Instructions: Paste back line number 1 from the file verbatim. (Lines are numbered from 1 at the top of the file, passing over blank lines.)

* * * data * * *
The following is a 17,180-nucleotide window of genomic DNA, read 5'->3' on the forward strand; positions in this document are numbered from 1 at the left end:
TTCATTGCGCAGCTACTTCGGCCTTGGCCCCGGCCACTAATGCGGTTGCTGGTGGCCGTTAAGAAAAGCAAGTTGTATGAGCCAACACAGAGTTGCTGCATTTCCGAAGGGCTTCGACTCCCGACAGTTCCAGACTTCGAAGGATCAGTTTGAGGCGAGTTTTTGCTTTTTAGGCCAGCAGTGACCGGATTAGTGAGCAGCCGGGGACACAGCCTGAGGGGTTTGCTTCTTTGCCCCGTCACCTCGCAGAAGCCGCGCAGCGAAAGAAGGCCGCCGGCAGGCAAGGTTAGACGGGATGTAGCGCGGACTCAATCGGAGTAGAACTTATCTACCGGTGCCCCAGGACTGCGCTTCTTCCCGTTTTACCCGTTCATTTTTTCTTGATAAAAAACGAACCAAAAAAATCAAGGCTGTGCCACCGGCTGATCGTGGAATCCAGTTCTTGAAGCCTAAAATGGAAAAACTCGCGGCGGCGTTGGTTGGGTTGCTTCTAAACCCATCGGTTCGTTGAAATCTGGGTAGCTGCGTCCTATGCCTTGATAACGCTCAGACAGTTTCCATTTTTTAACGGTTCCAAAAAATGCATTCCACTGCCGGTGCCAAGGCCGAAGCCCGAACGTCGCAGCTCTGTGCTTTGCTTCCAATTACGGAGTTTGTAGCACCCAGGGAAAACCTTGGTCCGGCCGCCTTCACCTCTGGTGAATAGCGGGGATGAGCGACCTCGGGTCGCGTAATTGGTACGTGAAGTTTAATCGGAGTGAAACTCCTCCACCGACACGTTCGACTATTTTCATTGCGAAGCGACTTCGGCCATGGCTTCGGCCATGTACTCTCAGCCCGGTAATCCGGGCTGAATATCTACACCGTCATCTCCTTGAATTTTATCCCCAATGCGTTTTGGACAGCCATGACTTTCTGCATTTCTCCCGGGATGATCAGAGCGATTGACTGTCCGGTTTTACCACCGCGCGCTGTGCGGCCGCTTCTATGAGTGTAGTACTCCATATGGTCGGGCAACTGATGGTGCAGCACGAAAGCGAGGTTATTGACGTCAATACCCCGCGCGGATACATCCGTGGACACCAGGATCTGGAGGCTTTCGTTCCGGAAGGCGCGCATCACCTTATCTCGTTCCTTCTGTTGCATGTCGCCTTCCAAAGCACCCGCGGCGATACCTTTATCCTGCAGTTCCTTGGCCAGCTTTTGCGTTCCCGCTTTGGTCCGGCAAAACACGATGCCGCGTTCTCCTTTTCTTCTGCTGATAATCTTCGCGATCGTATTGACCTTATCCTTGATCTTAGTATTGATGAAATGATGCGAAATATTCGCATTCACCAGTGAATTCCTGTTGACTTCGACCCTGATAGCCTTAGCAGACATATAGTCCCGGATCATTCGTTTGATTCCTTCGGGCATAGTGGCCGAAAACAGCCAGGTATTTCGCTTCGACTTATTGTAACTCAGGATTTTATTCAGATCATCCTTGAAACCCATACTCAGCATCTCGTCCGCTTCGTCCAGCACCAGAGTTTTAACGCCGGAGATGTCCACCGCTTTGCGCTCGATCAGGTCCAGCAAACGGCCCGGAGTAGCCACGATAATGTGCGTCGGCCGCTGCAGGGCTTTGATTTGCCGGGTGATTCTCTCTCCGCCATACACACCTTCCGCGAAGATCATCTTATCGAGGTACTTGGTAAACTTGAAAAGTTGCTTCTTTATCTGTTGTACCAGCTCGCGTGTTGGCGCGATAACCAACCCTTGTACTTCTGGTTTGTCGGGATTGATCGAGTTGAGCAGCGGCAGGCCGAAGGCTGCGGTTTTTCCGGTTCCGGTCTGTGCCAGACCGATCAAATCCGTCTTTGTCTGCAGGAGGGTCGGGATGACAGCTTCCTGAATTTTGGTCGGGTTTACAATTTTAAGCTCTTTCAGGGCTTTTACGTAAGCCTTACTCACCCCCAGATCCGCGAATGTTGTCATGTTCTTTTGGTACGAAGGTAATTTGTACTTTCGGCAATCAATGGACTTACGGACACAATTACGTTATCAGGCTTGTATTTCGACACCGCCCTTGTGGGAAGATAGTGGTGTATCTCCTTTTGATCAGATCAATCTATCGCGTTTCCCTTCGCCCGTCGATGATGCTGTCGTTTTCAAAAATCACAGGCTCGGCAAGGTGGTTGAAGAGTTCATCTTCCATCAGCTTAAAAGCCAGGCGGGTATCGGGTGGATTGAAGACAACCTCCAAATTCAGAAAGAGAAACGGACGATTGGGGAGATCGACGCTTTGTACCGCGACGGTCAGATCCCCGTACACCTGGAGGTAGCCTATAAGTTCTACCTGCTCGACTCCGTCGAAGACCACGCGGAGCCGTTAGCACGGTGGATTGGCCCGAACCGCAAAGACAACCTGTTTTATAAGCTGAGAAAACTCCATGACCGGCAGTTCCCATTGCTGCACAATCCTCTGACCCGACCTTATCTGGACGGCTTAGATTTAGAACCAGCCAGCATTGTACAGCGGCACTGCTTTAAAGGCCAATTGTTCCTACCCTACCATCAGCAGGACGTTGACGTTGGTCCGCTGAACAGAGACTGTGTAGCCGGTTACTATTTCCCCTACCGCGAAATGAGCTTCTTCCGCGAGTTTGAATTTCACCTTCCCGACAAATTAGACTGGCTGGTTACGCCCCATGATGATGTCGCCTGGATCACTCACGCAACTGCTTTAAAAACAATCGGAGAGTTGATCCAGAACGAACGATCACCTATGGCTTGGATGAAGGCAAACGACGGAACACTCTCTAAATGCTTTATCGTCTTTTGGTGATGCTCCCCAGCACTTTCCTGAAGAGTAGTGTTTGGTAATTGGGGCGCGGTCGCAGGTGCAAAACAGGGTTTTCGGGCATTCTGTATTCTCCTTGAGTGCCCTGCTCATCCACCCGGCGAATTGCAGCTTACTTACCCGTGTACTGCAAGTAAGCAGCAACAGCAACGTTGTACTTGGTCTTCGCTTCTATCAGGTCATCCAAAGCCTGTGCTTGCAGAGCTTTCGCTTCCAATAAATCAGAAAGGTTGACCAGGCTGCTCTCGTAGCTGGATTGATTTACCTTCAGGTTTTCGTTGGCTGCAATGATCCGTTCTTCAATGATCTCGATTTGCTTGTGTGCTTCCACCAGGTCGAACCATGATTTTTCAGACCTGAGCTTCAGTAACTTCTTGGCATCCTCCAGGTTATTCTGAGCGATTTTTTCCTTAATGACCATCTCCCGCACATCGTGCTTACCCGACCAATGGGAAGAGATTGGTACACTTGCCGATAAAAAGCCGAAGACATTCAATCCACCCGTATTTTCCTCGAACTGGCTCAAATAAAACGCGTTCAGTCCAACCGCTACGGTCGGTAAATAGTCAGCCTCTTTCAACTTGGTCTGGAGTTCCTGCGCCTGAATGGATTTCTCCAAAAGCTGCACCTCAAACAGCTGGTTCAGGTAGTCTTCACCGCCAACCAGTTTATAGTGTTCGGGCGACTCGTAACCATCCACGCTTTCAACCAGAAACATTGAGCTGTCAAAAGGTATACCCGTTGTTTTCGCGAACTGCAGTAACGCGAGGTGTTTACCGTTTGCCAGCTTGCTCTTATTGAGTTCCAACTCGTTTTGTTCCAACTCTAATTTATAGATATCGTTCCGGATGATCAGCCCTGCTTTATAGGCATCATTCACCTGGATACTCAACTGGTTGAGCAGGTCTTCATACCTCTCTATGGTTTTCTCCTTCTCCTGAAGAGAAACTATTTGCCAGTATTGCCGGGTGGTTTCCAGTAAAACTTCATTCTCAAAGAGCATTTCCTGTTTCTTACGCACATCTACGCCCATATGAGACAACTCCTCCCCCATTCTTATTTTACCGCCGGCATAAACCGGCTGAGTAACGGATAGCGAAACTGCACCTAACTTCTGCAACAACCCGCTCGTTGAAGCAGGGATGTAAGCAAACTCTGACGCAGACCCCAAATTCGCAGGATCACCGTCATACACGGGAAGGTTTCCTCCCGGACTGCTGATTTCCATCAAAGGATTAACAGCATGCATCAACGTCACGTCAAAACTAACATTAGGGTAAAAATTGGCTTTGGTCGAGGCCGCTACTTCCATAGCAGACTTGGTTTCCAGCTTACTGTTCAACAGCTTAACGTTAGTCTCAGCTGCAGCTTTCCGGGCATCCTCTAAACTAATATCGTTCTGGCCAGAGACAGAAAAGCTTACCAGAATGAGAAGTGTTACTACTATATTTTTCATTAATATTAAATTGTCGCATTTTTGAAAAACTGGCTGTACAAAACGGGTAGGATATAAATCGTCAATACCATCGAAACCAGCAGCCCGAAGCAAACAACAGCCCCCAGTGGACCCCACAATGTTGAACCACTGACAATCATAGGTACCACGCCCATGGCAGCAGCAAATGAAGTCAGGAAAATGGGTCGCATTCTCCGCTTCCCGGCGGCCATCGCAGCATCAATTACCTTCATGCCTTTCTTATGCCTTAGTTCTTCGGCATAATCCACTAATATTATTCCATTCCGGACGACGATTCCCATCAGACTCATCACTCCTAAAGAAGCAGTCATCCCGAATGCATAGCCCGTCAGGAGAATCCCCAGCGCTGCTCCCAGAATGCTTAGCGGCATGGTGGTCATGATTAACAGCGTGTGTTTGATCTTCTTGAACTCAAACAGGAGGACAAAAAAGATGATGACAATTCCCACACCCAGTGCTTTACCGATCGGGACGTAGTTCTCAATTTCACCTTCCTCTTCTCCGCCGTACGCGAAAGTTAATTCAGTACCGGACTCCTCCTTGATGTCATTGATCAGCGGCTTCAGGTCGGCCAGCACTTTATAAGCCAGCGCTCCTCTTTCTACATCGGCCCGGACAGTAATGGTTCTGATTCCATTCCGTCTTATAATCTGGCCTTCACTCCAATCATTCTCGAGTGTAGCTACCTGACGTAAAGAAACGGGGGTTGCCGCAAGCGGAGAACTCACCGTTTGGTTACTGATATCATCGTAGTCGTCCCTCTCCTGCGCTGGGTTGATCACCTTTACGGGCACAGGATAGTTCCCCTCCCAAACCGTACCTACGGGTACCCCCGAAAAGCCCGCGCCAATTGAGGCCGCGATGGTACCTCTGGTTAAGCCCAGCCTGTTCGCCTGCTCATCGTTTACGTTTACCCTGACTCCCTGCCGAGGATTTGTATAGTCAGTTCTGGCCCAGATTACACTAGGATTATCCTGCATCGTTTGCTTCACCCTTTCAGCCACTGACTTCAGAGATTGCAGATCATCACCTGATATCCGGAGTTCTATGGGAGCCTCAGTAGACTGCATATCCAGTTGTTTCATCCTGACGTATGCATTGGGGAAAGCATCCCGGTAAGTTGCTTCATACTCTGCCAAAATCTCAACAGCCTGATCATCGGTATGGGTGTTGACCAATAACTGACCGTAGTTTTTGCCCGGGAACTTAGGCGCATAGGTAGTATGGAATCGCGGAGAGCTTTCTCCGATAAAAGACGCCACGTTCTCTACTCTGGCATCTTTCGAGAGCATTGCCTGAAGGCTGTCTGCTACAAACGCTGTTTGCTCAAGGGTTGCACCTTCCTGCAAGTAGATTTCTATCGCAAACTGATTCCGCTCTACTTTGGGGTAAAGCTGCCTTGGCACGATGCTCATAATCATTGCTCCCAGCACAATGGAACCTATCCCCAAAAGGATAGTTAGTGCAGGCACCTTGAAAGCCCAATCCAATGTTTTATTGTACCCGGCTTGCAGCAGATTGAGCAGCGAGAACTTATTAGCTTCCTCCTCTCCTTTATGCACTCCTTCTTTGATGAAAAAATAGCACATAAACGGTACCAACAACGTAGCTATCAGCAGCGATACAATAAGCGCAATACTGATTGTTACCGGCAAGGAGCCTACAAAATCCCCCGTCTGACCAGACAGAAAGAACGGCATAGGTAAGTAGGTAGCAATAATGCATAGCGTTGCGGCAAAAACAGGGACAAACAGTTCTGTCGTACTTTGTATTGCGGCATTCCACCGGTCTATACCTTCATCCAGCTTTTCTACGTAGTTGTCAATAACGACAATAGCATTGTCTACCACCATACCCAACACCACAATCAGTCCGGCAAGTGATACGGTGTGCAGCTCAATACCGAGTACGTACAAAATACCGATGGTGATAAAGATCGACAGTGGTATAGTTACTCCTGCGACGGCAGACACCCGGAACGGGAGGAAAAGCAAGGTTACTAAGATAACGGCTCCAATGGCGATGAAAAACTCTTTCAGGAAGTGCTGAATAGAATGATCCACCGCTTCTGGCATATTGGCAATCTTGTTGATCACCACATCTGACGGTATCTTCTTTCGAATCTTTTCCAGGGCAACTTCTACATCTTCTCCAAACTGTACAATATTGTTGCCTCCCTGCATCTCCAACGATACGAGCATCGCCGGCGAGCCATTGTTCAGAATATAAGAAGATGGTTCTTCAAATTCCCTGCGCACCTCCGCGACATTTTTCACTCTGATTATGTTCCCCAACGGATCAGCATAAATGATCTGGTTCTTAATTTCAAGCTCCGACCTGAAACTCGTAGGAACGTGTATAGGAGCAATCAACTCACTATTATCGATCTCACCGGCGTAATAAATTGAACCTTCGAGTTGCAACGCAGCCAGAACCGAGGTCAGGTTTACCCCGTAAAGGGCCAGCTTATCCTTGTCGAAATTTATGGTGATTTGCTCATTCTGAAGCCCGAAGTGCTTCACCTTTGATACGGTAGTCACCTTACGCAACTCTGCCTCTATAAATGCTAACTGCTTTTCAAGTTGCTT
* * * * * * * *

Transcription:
The following is a 17,180-nucleotide window of genomic DNA, read 5'->3' on the forward strand; positions in this document are numbered from 1 at the left end: